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  • BlackBerry CEO Takes an Indirect Shot at Apple


    Proving once again that BlackBerry usually makes headlines these days primarily when it's bashing Apple, this evening the CEO of BlackBerry took off the gloves and took aim at Apple (without ever mentioning Apple), generating headlines in response to the embattled Canadian smartphone maker's claims.

    Although BlackBerry chief John Chen went after an array of companies in his blog post, his comments affiliated with Apple are provoking the most chatter Thursday. His beef? Apple's data security and privacy policies.

    "For years, government officials have pleaded to the technology industry for help yet have been met with disdain," Chen writes. "In fact, one of the world’s most powerful tech companies recently refused a lawful access request in an investigation of a known drug dealer because doing so would 'substantially tarnish the brand' of the company."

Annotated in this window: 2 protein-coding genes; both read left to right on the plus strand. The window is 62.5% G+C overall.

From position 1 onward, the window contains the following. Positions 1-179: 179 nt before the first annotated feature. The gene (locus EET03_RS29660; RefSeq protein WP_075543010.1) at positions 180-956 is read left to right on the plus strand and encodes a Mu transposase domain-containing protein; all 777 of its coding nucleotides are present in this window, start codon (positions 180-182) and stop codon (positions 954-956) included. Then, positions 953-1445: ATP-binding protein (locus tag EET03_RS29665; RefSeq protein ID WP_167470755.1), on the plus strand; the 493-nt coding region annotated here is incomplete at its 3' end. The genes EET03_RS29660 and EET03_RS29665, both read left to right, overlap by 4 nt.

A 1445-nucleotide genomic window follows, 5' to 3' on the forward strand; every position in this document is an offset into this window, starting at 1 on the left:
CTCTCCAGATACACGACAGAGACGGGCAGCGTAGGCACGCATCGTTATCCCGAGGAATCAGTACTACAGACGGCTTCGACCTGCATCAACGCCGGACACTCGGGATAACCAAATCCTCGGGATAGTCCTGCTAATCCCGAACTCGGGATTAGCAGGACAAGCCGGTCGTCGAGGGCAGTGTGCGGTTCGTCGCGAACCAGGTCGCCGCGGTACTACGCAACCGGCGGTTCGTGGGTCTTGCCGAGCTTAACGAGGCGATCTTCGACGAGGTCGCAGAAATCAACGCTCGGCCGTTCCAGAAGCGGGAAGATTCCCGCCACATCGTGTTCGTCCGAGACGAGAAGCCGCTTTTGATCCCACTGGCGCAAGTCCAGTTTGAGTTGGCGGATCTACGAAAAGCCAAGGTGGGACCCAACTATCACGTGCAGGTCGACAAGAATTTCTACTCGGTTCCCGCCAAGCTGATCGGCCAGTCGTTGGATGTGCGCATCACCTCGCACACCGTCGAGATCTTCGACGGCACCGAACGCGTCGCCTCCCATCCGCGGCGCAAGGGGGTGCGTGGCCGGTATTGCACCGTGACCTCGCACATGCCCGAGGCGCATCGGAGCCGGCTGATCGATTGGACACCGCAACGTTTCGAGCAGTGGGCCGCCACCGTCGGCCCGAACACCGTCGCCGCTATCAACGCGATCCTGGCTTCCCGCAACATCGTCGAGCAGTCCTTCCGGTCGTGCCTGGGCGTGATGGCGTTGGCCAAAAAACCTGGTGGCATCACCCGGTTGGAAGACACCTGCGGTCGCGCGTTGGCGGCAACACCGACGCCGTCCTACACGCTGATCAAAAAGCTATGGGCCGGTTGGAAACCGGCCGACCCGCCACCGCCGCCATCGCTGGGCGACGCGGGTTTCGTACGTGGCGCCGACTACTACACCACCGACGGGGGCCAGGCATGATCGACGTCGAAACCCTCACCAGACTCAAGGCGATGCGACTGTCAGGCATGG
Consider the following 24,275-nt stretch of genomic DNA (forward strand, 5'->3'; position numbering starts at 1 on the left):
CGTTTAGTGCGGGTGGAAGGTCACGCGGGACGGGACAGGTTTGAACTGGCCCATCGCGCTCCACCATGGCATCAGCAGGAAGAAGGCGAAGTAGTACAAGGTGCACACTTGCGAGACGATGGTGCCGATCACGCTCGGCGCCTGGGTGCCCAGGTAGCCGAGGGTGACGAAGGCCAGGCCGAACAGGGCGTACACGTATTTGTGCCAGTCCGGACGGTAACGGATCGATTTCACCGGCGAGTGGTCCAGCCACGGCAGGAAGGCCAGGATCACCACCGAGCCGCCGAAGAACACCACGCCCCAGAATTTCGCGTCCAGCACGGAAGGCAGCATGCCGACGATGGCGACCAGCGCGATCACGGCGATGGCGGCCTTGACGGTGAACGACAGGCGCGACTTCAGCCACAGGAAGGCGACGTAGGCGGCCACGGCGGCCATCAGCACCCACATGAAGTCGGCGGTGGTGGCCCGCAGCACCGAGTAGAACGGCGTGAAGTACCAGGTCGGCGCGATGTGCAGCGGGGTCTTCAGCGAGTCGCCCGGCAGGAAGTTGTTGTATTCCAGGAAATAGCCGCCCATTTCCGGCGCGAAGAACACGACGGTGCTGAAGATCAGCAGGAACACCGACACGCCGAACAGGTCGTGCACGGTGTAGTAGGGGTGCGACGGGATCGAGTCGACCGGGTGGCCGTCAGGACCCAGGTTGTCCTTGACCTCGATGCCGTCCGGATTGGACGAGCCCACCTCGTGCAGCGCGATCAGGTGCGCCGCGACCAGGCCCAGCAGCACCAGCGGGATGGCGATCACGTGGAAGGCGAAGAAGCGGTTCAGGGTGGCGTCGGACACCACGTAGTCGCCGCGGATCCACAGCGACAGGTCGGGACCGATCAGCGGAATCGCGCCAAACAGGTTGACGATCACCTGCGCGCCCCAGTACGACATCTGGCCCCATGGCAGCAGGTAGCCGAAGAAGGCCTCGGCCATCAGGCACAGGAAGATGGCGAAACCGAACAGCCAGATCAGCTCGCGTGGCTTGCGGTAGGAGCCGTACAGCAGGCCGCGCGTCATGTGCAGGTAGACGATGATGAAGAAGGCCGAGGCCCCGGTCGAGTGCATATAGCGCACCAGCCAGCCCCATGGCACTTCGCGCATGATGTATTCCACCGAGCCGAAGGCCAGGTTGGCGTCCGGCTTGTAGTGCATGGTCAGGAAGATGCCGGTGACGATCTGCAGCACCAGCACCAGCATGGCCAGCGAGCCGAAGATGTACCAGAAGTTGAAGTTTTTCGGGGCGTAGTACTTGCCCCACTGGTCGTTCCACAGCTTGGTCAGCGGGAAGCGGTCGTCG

The company he is referring to, of course, is Apple.

    "We are indeed in a dark place when companies put their reputations above the greater good," Chen says, before talking up BlackBerry as a company that understands "arguably more than any other large tech company" the importance of its "privacy commitment to product success and brand value."

    To read the full post by Chen, click here.

    Source: BlackBerry
    This article was originally published in forum thread: BlackBerry CEO Takes an Indirect Shot at Apple started by Michael Essany View original post
    Comments 1 Comment
    1. SuncoastDave's Avatar
      SuncoastDave -
      Well to note that John Chen's former company (Sybase) was very cozy indeed with the US government.

      Back in the day, one of their engineering types hinted at a very large database installation (Sybase IQ, for those who know dbs) for an unnamed 3 letter agency. I had personally assumed it sounded like a copy of the phone records from AT&T, etc. as I knew AT&T were using it. This is all 10 years+ before Snowdon's revelations. (Can't say they were a huge surprise either. The whole idea of detailed network analysis was out there in public for years, so it all added up.)